Ambitious startups need to believe they can become Kansas City’s next billion-dollar company, said John Thomson, urging confidence — and the ability to roll with the punches — in the face of risk.

Innovation Exchange, nbkc bank

Innovation Exchange, nbkc bank

“Accomplished entrepreneurs who I’ve met … they just did it. Of course it was risky, and it might fail, but they went and did it anyway,” said Thomson, co-founder and CEO of PayIt, which announced a $100 million-plus investment in the GovTech startup in late March. “[At PayIt] how many times do we jump and then pack the parachute on the way down? Everything we do is different, so we’re constantly reimagining, and of course you’re going to make mistakes.”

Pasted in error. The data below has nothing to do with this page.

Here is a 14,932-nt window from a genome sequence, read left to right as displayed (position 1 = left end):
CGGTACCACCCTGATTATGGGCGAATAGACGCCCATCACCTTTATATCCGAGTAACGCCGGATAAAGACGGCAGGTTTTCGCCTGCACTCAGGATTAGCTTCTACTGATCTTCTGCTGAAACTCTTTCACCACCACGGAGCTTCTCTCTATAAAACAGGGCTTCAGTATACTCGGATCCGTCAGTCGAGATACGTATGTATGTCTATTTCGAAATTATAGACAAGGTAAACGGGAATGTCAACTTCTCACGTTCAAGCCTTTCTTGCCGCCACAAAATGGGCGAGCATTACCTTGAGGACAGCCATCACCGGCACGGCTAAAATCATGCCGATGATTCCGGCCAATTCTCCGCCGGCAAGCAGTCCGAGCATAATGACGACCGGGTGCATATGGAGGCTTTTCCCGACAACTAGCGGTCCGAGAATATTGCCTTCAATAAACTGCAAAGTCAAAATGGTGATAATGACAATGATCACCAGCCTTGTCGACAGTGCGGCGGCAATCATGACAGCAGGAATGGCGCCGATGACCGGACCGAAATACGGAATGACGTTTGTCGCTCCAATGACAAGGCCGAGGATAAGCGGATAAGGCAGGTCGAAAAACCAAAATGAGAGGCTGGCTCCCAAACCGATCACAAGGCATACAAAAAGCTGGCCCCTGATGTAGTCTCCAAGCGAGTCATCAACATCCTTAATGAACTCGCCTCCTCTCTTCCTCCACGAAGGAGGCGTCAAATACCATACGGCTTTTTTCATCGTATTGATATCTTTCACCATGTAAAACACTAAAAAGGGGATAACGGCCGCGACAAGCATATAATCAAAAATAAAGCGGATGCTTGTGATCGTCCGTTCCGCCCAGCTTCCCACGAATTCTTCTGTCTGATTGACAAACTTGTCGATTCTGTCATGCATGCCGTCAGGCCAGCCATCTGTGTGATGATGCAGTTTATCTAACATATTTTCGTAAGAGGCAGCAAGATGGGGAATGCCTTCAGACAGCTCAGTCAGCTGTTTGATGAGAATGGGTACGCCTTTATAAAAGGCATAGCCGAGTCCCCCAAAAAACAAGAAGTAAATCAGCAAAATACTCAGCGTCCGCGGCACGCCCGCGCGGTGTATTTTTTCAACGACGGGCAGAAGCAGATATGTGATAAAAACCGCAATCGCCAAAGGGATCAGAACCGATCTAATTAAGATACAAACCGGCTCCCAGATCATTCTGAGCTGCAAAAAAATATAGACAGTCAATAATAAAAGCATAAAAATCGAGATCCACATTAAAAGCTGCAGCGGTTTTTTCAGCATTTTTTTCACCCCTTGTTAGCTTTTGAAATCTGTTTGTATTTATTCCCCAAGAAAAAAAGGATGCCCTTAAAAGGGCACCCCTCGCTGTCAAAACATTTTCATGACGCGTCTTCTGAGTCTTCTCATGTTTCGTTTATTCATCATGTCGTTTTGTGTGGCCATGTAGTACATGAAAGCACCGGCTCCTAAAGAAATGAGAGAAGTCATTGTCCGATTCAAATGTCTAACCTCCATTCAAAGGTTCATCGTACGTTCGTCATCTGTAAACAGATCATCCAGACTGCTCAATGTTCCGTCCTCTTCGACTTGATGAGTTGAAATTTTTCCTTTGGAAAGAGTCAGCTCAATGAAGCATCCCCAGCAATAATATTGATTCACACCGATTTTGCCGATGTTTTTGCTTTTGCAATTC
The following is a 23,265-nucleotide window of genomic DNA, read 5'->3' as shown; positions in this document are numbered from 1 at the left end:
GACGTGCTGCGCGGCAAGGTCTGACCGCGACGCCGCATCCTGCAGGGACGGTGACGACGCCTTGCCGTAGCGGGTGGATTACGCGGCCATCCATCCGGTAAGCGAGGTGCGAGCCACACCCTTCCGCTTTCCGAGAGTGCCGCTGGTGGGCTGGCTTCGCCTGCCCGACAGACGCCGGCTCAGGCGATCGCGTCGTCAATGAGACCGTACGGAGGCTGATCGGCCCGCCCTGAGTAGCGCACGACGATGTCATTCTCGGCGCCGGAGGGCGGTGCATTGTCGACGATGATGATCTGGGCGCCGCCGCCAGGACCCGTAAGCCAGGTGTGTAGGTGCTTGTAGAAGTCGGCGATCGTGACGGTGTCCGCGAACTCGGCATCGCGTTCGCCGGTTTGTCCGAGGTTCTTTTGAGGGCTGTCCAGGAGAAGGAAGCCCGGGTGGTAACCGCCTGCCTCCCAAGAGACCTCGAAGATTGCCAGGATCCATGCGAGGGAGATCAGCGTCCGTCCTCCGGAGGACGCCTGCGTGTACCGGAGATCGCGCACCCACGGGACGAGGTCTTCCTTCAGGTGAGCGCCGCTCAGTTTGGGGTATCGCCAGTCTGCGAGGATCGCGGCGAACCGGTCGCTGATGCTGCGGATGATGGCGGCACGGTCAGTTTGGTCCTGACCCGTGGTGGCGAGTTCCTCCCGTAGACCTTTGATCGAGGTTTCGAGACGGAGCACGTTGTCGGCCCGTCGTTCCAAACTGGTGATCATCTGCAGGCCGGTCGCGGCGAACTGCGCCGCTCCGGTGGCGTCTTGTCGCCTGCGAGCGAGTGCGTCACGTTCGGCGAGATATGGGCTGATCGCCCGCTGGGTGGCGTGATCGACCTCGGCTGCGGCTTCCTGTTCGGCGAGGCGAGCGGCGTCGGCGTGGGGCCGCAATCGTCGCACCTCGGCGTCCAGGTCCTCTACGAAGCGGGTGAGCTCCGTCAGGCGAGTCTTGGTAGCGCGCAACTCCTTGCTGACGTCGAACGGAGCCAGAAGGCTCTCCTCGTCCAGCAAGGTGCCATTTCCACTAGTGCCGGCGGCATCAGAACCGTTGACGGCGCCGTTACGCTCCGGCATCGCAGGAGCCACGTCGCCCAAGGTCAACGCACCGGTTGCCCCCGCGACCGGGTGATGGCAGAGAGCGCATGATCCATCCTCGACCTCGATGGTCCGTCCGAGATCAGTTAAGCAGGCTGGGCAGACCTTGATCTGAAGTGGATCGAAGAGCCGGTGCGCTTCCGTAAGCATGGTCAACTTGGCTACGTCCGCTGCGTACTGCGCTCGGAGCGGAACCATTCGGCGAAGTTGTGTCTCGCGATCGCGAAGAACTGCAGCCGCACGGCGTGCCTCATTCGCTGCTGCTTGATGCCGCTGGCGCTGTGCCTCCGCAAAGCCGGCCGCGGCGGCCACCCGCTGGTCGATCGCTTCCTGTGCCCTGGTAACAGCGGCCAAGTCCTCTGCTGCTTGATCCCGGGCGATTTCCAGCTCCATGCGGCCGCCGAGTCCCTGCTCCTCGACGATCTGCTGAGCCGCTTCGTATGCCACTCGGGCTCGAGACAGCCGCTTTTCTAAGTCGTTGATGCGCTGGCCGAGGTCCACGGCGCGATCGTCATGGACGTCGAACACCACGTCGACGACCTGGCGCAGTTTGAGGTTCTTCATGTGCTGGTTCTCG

When such failures inevitably occur, Aviva Ajmera added, founders should look for learning opportunities rather than slinking back into the shadows. Bigger risks ultimately equal bigger returns, she emphasized Monday at Startland’s Innovation Exchange at nbkc bank, where she spoke on a panel alongside Thomson and Shea Geist, CEO of SharkOFF.

“So let’s think bigger, more aggressive, and be OK with a little tumble here and there,” said Ajmera, founder of SoLVE KC and chair of Women’s Capital Connection, Kansas City’s only all-female women’s investing group.